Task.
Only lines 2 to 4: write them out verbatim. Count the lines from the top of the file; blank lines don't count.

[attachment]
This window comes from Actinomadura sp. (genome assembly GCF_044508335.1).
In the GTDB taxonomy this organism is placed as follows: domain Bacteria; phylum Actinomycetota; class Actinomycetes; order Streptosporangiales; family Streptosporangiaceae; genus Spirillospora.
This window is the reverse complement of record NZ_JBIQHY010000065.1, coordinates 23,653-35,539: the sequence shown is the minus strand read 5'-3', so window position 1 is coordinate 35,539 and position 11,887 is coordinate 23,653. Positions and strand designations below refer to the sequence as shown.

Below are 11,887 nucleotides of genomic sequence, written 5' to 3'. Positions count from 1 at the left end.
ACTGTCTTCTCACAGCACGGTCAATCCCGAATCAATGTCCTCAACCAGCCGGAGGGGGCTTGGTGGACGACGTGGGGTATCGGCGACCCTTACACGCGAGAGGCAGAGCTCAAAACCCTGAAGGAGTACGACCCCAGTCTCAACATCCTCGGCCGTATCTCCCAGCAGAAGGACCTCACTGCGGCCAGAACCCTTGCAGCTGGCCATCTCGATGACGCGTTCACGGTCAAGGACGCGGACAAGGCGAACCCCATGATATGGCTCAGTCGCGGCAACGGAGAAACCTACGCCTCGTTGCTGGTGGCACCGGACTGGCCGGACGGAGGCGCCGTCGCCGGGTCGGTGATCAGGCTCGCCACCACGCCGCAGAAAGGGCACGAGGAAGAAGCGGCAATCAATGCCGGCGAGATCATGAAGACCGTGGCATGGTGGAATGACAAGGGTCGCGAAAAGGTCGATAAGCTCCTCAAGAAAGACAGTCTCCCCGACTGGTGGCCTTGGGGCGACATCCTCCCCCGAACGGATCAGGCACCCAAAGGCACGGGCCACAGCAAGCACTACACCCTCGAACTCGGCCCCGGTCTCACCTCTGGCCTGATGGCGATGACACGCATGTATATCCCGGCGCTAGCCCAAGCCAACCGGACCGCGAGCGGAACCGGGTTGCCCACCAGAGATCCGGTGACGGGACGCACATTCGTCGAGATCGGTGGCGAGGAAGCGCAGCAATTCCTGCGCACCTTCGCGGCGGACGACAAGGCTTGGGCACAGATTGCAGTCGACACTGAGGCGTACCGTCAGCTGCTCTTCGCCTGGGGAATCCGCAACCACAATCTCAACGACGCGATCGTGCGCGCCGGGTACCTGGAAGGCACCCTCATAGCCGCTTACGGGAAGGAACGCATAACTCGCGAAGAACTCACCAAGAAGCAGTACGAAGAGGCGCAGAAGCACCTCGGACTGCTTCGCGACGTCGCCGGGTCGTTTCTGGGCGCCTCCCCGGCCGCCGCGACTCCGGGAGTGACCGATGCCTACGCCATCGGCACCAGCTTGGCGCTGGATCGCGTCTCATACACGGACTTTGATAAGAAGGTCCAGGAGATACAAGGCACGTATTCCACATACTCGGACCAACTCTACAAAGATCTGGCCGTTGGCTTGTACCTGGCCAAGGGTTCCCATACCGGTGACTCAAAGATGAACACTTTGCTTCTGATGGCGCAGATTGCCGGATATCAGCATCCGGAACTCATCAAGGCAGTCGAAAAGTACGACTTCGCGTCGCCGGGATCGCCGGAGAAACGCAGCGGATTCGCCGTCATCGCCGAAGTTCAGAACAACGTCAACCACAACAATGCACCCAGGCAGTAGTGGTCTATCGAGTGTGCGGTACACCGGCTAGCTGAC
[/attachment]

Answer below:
In the GTDB taxonomy this organism is placed as follows: domain Bacteria; phylum Actinomycetota; class Actinomycetes; order Streptosporangiales; family Streptosporangiaceae; genus Spirillospora.
This window is the reverse complement of record NZ_JBIQHY010000065.1, coordinates 23,653-35,539: the sequence shown is the minus strand read 5'-3', so window position 1 is coordinate 35,539 and position 11,887 is coordinate 23,653. Positions and strand designations below refer to the sequence as shown.

Below are 11,887 nucleotides of genomic sequence, written 5' to 3'. Positions count from 1 at the left end.